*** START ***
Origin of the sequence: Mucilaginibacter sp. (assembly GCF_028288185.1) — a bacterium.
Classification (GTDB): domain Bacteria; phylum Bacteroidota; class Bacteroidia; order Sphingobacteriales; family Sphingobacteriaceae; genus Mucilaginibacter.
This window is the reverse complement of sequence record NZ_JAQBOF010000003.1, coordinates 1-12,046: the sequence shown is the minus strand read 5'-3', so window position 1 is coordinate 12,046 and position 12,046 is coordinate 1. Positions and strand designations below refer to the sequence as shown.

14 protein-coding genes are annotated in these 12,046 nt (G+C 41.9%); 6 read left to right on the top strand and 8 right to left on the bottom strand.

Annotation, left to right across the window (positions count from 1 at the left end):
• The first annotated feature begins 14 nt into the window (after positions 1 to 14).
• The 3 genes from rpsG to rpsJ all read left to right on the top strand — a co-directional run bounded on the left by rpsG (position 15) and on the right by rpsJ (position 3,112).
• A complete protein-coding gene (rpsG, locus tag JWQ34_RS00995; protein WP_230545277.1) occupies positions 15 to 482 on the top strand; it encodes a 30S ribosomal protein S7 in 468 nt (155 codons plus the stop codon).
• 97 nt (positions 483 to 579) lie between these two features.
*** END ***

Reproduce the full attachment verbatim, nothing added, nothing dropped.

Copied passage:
Origin of the sequence: Mucilaginibacter sp. (assembly GCF_028288185.1) — a bacterium.
Classification (GTDB): domain Bacteria; phylum Bacteroidota; class Bacteroidia; order Sphingobacteriales; family Sphingobacteriaceae; genus Mucilaginibacter.
This window is the reverse complement of sequence record NZ_JAQBOF010000003.1, coordinates 1-12,046: the sequence shown is the minus strand read 5'-3', so window position 1 is coordinate 12,046 and position 12,046 is coordinate 1. Positions and strand designations below refer to the sequence as shown.

14 protein-coding genes are annotated in these 12,046 nt (G+C 41.9%); 6 read left to right on the top strand and 8 right to left on the bottom strand.

Annotation, left to right across the window (positions count from 1 at the left end):
• The first annotated feature begins 14 nt into the window (after positions 1 to 14).
• The 3 genes from rpsG to rpsJ all read left to right on the top strand — a co-directional run bounded on the left by rpsG (position 15) and on the right by rpsJ (position 3,112).
• A complete protein-coding gene (rpsG, locus tag JWQ34_RS00995; protein WP_230545277.1) occupies positions 15 to 482 on the top strand; it encodes a 30S ribosomal protein S7 in 468 nt (155 codons plus the stop codon).
• 97 nt (positions 483 to 579) lie between these two features.